Interview with Gabriel Jackson – “I thought it would be nice to buy into the whole tradition of the early 16th-century, to set the piece around examples from the Renaissance.”

Written by: Ben Hogwood

Interview with Gabriel Jackson

23 July 2012

The composer Gabriel Jackson has just reached his half-century, on 10 July 2012 – still a reassuringly young age for a classical composer. He has fared comparatively well in the recording studio too, with a second volume of his choral music, Beyond the Stars, recently released on Delphian Records. Featuring music composed for the Anglican cathedral of St Mary’s in Edinburgh, it cements a close relationship the composer and cathedral choir have enjoyed.

Gabriel Jackson. Photograph: Malcolm Crowther

When we talk my first observation to Gabriel is how listening to the disc on headphones brings through the wide sonic range of his writing, from high treble to extremely low bass. He is pleased to note this. “Headphones can expose things. It’s very hard to know when you’ve been really involved in the recording, as to how it sounds to a new listener. The choir used a front jib microphone in the recording which I think worked.”

The composer was present for the sessions for the new disc. “We had two groups of sessions. I’ve worked with the choir on and off going back twelve years now, so it was nice to be back and to be around, especially with one or two people who are still there. It’s an amazing place.”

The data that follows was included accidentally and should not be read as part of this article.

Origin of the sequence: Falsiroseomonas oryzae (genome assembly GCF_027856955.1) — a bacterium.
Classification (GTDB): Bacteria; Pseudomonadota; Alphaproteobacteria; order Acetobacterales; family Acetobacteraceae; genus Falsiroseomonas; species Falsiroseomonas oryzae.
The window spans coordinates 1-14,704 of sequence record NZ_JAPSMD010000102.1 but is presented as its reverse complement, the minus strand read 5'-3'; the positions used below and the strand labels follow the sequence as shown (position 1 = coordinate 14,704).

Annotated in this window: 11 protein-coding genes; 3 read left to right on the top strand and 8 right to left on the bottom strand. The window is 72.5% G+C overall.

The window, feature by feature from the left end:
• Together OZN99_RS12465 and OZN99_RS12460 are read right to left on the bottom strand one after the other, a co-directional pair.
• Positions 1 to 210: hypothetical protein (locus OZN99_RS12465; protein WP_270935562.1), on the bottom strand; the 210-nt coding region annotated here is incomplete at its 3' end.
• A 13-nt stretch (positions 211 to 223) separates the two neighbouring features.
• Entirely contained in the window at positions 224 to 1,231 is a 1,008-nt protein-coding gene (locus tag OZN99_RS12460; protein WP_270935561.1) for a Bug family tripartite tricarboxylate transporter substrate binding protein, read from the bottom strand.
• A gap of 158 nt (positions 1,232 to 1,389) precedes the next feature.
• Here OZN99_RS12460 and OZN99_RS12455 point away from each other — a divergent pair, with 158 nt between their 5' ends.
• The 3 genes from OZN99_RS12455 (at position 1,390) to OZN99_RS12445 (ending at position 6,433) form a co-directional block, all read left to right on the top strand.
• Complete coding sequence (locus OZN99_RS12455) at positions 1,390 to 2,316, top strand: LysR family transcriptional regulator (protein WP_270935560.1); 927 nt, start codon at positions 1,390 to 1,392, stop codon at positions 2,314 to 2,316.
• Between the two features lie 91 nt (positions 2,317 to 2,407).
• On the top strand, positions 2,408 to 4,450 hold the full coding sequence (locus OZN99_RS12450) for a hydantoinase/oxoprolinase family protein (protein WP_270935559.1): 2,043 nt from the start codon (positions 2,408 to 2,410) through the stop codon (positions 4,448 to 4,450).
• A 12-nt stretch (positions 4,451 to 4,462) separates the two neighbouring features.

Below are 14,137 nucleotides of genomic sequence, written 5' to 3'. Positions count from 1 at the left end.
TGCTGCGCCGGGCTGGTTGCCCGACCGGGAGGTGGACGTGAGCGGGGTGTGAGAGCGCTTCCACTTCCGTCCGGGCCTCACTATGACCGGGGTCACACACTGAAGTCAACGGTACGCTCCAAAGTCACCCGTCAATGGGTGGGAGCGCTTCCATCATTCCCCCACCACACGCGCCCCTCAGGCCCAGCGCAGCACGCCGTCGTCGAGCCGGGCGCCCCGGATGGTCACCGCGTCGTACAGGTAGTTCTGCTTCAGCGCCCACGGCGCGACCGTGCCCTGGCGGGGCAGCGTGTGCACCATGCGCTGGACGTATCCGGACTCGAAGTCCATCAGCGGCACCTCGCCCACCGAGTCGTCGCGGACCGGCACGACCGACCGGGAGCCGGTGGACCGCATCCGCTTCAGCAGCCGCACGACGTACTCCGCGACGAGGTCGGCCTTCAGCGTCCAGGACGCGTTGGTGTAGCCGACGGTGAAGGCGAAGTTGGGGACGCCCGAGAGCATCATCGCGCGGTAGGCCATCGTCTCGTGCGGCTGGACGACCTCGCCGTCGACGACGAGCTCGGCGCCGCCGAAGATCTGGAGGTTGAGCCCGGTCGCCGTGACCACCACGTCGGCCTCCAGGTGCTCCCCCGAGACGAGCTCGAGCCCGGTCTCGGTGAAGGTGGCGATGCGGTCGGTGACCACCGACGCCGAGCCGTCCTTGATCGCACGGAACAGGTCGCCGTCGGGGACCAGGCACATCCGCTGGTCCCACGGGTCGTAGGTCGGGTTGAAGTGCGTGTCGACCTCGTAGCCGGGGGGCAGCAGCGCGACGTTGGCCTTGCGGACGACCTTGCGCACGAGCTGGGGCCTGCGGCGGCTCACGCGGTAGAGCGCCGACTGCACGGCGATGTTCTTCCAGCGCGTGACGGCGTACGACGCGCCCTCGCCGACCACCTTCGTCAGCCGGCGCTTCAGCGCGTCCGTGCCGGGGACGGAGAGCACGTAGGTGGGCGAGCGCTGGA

All of the pieces were written with the St Mary’s Choir and church building in mind. “Absolutely. The music director Duncan Ferguson wanted something new and specific, for the choir to be at the centre of. I know the building, its acoustic and the place very well; for me it has a particular intensity and brightness. I know what they like, so it is nice to be able to tailor a piece to their soundworld and their personalities, to know what it feels like to be there listening. It’s a big, imposing building.”

Jackson wrote a Hymn to St Margaret of Scotland, which forms the centrepiece of the release. “I don’t know if it sounds specifically Scottish, but I wanted a neo-Medieval vibe to reflect the text, with something a bit ornate. I wanted to do something quite massive to reflect the building, an imposing piece. They liked all the glissandi, the effects that I put in to the hymn. It’s a hard piece.”

Jackson goes on to explain the role of the organ in his writing. “I was a very inadequate organist! If a choral piece has an organ part I write very independent parts, so that it’s doing something meaningful in the piece rather than just supporting the choir. I do love the purring underpinning of a 32-foot stop rumbling away under a very still piece.”

Choral writing is Gabriel’s first discipline as a composer, and reached a pinnacle in 2009 when he was asked to write the annual commission for the Festival of Nine Lessons and Carols at King’s College Cambridge. It remains a thoroughly enlightening experience for him. “The whole thing was quite amazing. I was expecting it to be a really good experience but it was extraordinary being there in the chapel. It’s such an iconic service being broadcast every year, the way it unfolds over time. From the first readings, it’s an incredibly effective structure, it gets darker outside and it gets more intense inside. It was an amazing occasion, a great thing to be part of. You cannot get a bigger audience for a new piece than that.”

The compositional process was relatively relaxed. “It was left to me. I ran it by Stephen Cleobury, but he was very open about it. The way he constructs the music is entirely based around the commissioned piece, and the Lesson it goes after. Then he chooses the music around it. He didn’t say anything to me in the way of guidelines apart from the fact that it shouldn’t be too long.”